Coming up next: Free agent relief pitchers.


It’s Only a Game

I love sports. I watch a lot of sports, attend games, and write about sports. I take sports seriously. But I know that they are just games. They’re diversions and entertainment meant to make life a little more fun. But some people don’t see it that way. They become emotionally invested to the point where sports become destructive to them and those around them.

There have been several incidents recently involving people who took it too far. Today, a man was arrested for making threats on Twitter toward Mets players, management, and fans. If you have a Twitter account, you probably know who this is.

Brandon Jacobs, running back for the New York Giants, also received threats from a Twitter user. Not only is that rude and illegal, it’s pretty stupid. Jacobs is 6’4” and weights upwards of 270 pounds.

Four people were charged with assault and disorderly conduct stemming from a fight at the Jets game this weekend. They punched each other because they had a disagreement over whose football team was better – and in this day and age of trash talk, an argument like that can turn personal.

Down in Houston, Texans fans have been threatening their quarterback, Matt Schaub, burning his jersey in the stadium parking lot, and two people were even arrested outside his home.

A Dodgers fan was killed near AT&T Park in San Francisco, reportedly because he shouted “Giants suck” outside a nightclub. In 2011, a Giants fan was severely beaten in the parking lot of Dodger Stadium.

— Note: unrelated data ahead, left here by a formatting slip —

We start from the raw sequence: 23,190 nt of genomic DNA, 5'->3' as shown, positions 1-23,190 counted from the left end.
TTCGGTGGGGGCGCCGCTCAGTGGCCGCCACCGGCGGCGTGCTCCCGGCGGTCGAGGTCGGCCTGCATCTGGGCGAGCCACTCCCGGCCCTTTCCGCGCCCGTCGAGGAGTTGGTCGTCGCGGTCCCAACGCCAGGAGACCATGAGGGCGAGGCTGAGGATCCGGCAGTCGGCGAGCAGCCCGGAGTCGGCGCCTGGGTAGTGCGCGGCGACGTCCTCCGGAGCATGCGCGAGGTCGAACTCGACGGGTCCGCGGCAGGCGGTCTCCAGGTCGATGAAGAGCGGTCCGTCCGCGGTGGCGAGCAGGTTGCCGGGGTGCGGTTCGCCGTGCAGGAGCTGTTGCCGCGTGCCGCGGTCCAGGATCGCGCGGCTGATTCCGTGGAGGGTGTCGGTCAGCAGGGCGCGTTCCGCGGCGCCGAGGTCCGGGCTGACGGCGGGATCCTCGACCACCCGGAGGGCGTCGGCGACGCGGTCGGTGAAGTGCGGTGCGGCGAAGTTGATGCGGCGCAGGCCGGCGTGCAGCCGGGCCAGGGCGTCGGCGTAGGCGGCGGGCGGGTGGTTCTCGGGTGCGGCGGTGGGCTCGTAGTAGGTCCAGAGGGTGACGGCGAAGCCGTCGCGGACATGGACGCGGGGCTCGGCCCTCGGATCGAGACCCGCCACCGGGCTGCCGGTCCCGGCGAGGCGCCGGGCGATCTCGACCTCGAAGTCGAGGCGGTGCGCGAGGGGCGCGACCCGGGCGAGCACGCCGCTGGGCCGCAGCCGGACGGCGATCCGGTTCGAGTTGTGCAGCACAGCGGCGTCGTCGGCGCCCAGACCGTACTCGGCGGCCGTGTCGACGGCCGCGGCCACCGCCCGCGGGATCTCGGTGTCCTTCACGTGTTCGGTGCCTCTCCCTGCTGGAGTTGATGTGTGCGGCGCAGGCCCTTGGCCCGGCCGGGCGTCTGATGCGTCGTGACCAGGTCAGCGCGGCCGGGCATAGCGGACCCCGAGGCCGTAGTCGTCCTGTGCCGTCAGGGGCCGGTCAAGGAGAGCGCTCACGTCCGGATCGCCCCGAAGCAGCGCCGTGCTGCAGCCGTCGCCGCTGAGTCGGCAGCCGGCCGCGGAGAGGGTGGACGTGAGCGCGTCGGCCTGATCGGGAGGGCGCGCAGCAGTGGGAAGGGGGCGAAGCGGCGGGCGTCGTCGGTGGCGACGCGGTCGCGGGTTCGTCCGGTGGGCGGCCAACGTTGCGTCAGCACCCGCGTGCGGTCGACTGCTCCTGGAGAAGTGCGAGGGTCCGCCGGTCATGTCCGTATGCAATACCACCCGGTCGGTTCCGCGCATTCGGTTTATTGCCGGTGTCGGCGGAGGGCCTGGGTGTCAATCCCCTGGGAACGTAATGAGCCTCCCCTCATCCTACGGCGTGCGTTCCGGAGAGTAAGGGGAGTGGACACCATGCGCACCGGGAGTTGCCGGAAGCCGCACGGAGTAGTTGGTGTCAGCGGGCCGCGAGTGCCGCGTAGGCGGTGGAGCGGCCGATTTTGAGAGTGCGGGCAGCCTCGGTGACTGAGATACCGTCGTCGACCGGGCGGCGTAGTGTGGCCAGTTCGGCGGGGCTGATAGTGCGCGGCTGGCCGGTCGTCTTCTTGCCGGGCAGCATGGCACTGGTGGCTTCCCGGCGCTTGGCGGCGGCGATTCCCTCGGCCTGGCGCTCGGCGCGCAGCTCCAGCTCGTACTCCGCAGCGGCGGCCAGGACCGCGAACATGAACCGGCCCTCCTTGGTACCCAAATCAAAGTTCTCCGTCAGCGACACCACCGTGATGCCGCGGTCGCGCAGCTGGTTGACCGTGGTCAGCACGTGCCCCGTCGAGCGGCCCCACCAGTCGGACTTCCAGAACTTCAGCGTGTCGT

I’d like to think these are all isolated incidents, and that 99% of people reading this would never engage in this kind of behavior. Maybe it’s been going on forever, and with the propagation of the new media and the too-much-information age, we’re simply hearing about it more, but I am increasingly disturbed by the severity of these events.

We’re passionate sports fans. We like to discuss, debate, and argue about what the GM, manager, and ownership should do. We like to roll our eyes at the latest baserunning mistake, or throw our hands up when our QB throws an interception. There’s nothing wrong with that.

When it gets to the point that you’re threatening players, trespassing on private property, engaging in violence, or even killing someone – just because you don’t agree with them or they’re in a slump or they’re wearing another team’s colors – then it’s time to take a good, hard look at your life.

Let’s just remember that these are games. They’re supposed to be fun. Let’s keep it that way.


Mets Have New Radio Home

The Mets are moving a few notches down the radio dial. They reportedly reached an agreement with WOR (710 AM in New York City) to carry their games beginning in 2014.

The 50,000-watt station is nearing an agreement with the Mets on a multi-year deal, according to industry sources.

Howie Rose is expected to remain the primary voice of the Mets.

Clear Channel Media and Entertainment also operates five FM stations in the market: Z100, KTU, Power 105.1, Lite FM 106.7 and Q104.

WFAN decided to part ways with the Mets following the 2013 season, citing disappointing advertising revenues. The all-sports station will now become the flagship station of the Yankees.


Link Roundup: Playing Carnac

Carnac the Magnificent

The 2013-2014 offseason (for the Mets and other non-playoff teams, anyway) is almost two weeks old, and Mets fans are abuzz with speculation about what the Mets will do to improve their team.